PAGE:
federal court may not entertain an action over which it has
no jurisdiction. See Hernandez v. Campbell, 204 F.3d
861, 865 (9th Cir. 2000) (per curiam). A federal prisoner may
challenge the execution of his sentence by filing a petition
for writ of habeas corpus under 28 U.S.C. § 2241.
Zavala v. Ives, 785 F.3d 367, 370 n.3 (9th Cir.
2015). A federal prisoner who wishes to challenge the
validity or constitutionality of his federal conviction or
sentence must do so by moving the court that imposed the
sentence to vacate, set aside, or correct the sentence under
28 U.S.C. § 2255. Alaimalo v. United States,
645 F.3d 1042, 1046 (9th Cir. 2011). “The general rule
is that a motion under 28 U.S.C. § 2255 is the exclusive
means by which a federal prisoner may test the legality of
his detention, and that restrictions on the availability of a
§ 2255 motion cannot be avoided through a petition under
28 U.S.C. § 2241.” Stephens v. Herrera,
464 F.3d 895, 897 (9th Cir. 2006) (citations omitted).
instant petition challenges the validity of Petitioner's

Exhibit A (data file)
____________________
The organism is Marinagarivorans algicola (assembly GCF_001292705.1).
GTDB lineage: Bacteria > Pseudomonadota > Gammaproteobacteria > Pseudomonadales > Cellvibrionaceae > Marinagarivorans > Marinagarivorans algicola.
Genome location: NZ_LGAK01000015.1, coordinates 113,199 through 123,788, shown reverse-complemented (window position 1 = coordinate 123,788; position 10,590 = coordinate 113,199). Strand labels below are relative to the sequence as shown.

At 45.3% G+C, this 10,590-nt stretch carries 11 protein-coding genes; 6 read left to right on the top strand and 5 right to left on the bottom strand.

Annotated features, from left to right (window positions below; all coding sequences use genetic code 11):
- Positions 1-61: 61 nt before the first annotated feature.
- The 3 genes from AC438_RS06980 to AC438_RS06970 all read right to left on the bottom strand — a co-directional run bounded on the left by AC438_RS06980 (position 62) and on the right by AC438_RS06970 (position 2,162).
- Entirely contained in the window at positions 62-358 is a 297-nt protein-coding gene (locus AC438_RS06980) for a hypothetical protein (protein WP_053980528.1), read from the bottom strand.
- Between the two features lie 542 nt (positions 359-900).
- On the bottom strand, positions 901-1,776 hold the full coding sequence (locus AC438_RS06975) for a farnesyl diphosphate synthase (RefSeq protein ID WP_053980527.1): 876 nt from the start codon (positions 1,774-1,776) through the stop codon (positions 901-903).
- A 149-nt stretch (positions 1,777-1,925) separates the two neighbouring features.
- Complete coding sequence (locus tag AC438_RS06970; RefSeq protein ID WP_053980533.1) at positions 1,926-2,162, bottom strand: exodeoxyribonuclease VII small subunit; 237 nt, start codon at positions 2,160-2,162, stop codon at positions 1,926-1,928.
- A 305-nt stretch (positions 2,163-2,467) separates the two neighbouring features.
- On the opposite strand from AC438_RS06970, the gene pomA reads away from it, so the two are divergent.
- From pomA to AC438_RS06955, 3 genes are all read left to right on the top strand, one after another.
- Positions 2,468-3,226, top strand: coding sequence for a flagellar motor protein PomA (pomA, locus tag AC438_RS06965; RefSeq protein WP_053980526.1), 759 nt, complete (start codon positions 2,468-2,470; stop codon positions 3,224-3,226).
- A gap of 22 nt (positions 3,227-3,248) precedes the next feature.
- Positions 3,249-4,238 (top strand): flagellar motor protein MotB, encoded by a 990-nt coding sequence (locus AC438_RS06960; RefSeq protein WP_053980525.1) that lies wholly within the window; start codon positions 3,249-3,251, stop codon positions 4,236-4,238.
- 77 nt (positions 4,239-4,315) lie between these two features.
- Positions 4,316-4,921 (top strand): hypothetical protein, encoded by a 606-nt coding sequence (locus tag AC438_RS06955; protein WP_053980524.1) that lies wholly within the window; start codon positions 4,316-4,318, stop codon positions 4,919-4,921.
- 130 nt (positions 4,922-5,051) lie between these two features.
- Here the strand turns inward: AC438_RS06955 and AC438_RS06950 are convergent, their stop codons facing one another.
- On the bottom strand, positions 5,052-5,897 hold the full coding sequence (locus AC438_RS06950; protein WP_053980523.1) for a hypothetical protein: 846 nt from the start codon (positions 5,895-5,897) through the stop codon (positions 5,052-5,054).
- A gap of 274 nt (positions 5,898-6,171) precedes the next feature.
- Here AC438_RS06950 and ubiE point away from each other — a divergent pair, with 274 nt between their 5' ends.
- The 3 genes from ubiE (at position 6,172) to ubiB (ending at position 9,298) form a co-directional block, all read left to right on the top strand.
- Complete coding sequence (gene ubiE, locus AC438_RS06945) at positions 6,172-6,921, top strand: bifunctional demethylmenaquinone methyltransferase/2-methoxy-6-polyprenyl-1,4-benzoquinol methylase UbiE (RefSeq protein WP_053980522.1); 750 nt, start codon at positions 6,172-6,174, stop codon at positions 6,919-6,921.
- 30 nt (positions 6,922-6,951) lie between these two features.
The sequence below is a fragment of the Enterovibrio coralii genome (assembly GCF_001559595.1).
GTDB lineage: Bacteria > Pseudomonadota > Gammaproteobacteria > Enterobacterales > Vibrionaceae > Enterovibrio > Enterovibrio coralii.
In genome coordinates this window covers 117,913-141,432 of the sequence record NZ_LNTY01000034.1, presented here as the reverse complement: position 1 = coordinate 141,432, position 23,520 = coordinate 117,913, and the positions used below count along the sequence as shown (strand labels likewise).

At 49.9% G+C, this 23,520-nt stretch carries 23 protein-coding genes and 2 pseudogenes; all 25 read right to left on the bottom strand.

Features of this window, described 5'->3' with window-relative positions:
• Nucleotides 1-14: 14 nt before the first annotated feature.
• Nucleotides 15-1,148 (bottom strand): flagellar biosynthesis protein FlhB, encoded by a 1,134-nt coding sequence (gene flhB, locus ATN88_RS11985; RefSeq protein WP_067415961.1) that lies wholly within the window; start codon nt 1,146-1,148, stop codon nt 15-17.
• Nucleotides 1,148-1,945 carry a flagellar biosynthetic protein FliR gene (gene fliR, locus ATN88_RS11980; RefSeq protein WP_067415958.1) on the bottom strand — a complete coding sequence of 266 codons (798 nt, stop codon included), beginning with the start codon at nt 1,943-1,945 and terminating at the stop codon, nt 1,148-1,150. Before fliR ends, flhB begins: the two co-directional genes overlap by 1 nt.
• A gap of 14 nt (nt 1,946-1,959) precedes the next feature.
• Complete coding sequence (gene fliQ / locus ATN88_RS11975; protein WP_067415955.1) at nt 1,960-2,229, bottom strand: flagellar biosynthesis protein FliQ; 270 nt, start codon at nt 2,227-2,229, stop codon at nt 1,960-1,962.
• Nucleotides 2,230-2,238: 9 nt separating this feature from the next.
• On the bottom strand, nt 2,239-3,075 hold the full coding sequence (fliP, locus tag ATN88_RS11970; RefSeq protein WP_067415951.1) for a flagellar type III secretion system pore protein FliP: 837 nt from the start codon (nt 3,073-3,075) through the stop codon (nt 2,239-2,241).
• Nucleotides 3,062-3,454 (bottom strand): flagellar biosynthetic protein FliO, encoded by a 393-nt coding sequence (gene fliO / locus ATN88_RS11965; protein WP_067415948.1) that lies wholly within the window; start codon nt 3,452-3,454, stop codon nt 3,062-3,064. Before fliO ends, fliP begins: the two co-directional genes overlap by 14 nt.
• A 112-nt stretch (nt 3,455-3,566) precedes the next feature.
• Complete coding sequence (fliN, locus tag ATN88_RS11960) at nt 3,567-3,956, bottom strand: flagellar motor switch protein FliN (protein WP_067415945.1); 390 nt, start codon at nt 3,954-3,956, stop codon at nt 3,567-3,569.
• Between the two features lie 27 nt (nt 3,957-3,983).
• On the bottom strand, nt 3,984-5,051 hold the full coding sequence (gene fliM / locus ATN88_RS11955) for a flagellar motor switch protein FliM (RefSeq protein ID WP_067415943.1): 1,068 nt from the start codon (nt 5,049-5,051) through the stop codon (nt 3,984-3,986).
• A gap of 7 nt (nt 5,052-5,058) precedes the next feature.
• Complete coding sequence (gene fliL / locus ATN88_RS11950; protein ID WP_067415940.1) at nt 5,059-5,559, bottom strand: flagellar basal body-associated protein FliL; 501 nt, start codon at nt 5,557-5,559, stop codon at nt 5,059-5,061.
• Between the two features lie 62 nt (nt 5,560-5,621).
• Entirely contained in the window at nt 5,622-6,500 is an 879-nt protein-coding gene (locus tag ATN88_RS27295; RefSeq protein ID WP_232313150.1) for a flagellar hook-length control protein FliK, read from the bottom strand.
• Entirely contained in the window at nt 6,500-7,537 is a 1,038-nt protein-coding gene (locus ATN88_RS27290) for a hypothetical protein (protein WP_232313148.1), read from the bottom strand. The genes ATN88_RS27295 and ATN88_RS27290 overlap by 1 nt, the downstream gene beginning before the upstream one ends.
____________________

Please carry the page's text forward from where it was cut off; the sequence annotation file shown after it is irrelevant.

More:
conviction. Therefore, the appropriate procedure would be to
file a § 2255 motion in the court that imposed the
sentence rather than a § 2241 habeas petition in this
Court. However, § 2255(e)'s “escape
hatch” or “savings clause” permits a
federal prisoner to file a habeas corpus petition under
§ 2241 if the remedy under § 2255 “is
inadequate or ineffective to test the legality of his
detention.” 28 U.S.C. § 2255(e). A petitioner may
proceed under § 2241 pursuant to the escape hatch or
savings clause when the petitioner claims to be: “(1)
factually innocent of the crime for which he has been
convicted; and, (2) has never had an ‘unobstructed
procedural shot' at presenting this claim.” Ivy
v. Pontesso, 328 F.3d 1057, 1060 (9th Cir. 2003) (citing
Lorentsen v. Hood, 223 F.3d 950, 954 (9th Cir.
2000)). The burden is on the petitioner to show that the
remedy is inadequate or ineffective. Redfield v. United
States, 315 F.2d 76, 83 (9th Cir. 1963).
Unobstructed Procedural Shot
remedy under § 2255 usually will not be deemed
inadequate or ineffective merely because a prior § 2255
motion was denied, or because a remedy under that section is
procedurally barred. See Ivy, 328 F.3d at 1060
(“In other words, it is not enough that the petitioner
is presently barred from raising his claim of innocence by
motion under § 2255. He must never have had the
opportunity to raise it by motion.”). To determine
whether a petitioner never had an unobstructed procedural
shot to pursue his claim, the Court considers “(1)
whether the legal basis for petitioner's claim ‘did
not arise until after he had exhausted his direct appeal and